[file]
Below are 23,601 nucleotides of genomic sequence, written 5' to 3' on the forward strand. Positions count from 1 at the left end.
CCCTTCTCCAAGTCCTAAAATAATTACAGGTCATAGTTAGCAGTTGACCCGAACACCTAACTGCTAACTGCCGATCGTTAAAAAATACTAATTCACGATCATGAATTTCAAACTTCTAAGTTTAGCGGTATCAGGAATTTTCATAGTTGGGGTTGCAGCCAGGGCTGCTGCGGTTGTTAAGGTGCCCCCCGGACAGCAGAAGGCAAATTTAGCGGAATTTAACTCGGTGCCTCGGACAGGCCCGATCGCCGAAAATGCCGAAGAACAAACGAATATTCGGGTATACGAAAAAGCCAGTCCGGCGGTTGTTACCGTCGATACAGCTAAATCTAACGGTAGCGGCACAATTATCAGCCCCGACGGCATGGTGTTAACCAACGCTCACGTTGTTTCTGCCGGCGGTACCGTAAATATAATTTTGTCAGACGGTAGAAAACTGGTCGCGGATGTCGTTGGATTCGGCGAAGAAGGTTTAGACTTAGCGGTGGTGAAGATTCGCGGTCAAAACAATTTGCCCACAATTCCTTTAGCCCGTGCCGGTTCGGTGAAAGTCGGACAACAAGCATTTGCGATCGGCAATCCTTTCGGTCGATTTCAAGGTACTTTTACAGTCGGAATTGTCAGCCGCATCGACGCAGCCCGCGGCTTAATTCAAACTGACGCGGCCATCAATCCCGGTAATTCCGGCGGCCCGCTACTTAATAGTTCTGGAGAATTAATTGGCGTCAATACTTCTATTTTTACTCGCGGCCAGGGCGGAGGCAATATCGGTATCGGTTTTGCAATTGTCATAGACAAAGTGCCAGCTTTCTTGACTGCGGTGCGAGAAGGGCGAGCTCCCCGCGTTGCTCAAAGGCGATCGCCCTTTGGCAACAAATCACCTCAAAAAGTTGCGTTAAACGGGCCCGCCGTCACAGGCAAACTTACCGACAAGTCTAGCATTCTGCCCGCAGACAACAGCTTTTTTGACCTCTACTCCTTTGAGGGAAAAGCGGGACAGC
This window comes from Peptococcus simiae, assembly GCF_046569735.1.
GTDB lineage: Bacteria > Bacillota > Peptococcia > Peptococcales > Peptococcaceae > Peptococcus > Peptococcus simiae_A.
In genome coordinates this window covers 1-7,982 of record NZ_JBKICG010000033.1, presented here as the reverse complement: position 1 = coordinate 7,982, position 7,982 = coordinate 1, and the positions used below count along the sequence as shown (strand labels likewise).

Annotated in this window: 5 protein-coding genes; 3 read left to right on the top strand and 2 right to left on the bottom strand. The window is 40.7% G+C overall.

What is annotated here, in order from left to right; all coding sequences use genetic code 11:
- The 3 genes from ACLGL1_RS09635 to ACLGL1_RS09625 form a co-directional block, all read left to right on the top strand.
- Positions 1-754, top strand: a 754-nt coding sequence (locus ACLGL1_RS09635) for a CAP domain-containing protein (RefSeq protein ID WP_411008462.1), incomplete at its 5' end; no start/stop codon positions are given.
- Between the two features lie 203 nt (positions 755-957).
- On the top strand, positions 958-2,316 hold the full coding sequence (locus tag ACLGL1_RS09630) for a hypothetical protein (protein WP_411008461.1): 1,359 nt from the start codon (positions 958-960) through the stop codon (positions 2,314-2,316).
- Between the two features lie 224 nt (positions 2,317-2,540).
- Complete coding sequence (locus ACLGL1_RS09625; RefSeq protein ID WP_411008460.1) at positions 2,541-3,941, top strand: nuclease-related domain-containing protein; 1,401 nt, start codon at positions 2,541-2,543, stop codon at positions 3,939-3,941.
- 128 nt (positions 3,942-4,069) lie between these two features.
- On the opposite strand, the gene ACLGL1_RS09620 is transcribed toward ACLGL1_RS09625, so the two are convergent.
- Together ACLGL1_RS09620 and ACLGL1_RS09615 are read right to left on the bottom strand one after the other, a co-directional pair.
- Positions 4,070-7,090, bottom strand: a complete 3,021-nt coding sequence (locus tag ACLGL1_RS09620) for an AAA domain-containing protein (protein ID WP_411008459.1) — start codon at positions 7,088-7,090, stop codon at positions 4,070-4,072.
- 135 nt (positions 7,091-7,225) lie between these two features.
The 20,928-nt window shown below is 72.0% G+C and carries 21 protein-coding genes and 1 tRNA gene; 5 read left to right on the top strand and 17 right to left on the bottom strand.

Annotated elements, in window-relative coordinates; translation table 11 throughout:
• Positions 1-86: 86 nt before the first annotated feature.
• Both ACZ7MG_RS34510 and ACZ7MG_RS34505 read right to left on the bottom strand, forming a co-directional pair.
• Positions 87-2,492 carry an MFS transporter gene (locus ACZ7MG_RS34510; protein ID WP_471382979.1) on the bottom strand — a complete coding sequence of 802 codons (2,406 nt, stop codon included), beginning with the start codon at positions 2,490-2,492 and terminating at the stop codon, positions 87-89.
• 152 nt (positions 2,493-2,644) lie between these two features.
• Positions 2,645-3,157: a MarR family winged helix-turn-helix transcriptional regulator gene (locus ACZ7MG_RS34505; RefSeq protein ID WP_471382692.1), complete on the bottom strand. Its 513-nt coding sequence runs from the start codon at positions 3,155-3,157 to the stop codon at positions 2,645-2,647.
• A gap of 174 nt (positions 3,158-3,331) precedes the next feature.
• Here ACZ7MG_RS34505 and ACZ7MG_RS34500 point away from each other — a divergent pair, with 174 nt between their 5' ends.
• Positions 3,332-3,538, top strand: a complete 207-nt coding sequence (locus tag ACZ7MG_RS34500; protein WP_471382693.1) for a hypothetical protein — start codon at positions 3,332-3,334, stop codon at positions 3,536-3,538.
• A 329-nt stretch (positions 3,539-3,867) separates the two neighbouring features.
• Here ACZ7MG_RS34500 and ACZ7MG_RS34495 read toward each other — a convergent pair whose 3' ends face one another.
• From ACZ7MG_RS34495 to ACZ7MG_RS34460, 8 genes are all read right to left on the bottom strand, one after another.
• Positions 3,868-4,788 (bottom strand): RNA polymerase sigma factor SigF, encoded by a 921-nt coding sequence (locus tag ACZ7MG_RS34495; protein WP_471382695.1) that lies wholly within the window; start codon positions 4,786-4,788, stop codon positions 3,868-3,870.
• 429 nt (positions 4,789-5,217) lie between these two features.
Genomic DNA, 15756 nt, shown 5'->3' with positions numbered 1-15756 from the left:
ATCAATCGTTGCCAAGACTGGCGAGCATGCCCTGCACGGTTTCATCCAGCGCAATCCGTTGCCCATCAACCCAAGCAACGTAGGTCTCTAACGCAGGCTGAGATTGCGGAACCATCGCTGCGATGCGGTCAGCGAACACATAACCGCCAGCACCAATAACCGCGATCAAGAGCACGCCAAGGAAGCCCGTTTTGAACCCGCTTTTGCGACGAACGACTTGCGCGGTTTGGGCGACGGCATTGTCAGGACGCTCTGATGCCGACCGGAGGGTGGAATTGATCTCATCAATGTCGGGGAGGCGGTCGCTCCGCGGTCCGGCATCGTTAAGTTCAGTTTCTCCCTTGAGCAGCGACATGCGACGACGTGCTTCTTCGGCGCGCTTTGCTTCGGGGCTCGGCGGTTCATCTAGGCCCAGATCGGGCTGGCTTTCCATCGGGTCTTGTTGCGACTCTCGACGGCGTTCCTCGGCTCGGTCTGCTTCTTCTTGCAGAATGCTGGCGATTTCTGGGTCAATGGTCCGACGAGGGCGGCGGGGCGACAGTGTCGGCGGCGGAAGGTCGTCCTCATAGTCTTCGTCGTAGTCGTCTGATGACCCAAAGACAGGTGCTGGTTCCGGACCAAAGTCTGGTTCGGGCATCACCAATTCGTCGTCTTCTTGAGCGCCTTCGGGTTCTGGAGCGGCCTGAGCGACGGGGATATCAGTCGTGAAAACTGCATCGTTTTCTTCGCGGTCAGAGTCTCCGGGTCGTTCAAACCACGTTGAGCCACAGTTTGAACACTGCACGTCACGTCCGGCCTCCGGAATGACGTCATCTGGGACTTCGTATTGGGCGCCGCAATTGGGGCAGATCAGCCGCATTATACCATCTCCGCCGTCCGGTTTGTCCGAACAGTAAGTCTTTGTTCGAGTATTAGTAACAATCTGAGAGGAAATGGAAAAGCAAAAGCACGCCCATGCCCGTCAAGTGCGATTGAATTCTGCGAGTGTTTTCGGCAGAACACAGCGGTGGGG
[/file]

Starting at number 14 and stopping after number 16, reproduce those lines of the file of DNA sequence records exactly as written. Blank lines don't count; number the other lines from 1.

- 128 nt (positions 3,942-4,069) lie between these two features.
- On the opposite strand, the gene ACLGL1_RS09620 is transcribed toward ACLGL1_RS09625, so the two are convergent.
- Together ACLGL1_RS09620 and ACLGL1_RS09615 are read right to left on the bottom strand one after the other, a co-directional pair.